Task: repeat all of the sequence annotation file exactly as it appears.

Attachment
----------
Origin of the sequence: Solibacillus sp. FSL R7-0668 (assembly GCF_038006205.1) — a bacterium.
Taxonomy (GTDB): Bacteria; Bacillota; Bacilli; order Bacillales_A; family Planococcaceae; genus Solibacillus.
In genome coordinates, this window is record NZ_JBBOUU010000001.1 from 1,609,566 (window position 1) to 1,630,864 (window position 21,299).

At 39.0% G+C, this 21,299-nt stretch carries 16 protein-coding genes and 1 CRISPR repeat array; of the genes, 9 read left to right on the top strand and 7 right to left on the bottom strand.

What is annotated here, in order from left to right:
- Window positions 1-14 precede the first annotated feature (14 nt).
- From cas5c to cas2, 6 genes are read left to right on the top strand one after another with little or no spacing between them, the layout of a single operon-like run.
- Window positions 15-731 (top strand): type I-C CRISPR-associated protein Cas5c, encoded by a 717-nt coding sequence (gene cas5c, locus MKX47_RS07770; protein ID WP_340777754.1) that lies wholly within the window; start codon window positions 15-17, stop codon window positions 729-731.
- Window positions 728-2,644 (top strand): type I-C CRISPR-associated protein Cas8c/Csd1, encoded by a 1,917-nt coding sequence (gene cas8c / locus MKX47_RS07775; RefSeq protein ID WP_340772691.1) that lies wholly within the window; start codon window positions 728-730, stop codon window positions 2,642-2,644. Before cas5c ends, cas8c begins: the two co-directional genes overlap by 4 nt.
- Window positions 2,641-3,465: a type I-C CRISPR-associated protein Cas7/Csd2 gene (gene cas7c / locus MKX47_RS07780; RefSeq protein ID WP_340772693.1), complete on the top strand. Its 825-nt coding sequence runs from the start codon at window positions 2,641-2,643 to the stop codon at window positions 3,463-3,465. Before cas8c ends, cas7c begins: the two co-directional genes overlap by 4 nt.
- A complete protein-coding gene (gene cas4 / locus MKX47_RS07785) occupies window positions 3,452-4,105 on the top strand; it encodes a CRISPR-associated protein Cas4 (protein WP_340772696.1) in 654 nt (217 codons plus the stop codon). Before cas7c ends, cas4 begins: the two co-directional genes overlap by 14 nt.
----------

Origin of the sequence: Solibacillus sp. FSL R7-0668 (assembly GCF_038006205.1) — a bacterium.
Taxonomy (GTDB): Bacteria; Bacillota; Bacilli; order Bacillales_A; family Planococcaceae; genus Solibacillus.
In genome coordinates, this window is record NZ_JBBOUU010000001.1 from 1,609,566 (window position 1) to 1,630,864 (window position 21,299).

At 39.0% G+C, this 21,299-nt stretch carries 16 protein-coding genes and 1 CRISPR repeat array; of the genes, 9 read left to right on the top strand and 7 right to left on the bottom strand.

What is annotated here, in order from left to right:
- Window positions 1-14 precede the first annotated feature (14 nt).
- From cas5c to cas2, 6 genes are read left to right on the top strand one after another with little or no spacing between them, the layout of a single operon-like run.
- Window positions 15-731 (top strand): type I-C CRISPR-associated protein Cas5c, encoded by a 717-nt coding sequence (gene cas5c, locus MKX47_RS07770; protein ID WP_340777754.1) that lies wholly within the window; start codon window positions 15-17, stop codon window positions 729-731.
- Window positions 728-2,644 (top strand): type I-C CRISPR-associated protein Cas8c/Csd1, encoded by a 1,917-nt coding sequence (gene cas8c / locus MKX47_RS07775; RefSeq protein ID WP_340772691.1) that lies wholly within the window; start codon window positions 728-730, stop codon window positions 2,642-2,644. Before cas5c ends, cas8c begins: the two co-directional genes overlap by 4 nt.
- Window positions 2,641-3,465: a type I-C CRISPR-associated protein Cas7/Csd2 gene (gene cas7c / locus MKX47_RS07780; RefSeq protein ID WP_340772693.1), complete on the top strand. Its 825-nt coding sequence runs from the start codon at window positions 2,641-2,643 to the stop codon at window positions 3,463-3,465. Before cas8c ends, cas7c begins: the two co-directional genes overlap by 4 nt.
- A complete protein-coding gene (gene cas4 / locus MKX47_RS07785) occupies window positions 3,452-4,105 on the top strand; it encodes a CRISPR-associated protein Cas4 (protein WP_340772696.1) in 654 nt (217 codons plus the stop codon). Before cas7c ends, cas4 begins: the two co-directional genes overlap by 14 nt.